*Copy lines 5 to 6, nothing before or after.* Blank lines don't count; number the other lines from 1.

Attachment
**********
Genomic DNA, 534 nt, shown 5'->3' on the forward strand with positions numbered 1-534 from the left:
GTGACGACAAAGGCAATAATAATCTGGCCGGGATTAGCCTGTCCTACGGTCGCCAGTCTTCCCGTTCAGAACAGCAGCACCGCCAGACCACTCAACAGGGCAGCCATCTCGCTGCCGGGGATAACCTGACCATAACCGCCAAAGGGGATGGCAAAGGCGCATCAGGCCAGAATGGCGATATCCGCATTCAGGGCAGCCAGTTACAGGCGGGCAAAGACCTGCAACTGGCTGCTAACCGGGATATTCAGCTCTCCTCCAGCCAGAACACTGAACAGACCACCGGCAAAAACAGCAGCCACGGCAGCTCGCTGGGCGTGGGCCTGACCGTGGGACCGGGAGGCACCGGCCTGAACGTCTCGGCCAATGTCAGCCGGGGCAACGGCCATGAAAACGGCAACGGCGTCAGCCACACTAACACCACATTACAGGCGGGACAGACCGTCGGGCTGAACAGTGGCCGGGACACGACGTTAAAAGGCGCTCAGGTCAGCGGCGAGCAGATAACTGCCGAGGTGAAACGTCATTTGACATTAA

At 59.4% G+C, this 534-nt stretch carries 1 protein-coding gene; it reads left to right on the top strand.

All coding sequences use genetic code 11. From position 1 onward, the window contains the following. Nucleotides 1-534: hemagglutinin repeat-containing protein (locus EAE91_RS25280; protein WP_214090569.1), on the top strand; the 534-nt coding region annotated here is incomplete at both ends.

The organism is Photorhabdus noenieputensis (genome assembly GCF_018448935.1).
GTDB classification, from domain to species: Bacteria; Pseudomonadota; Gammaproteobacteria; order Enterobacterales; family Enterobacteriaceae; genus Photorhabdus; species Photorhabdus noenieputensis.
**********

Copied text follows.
The organism is Photorhabdus noenieputensis (genome assembly GCF_018448935.1).
GTDB classification, from domain to species: Bacteria; Pseudomonadota; Gammaproteobacteria; order Enterobacterales; family Enterobacteriaceae; genus Photorhabdus; species Photorhabdus noenieputensis.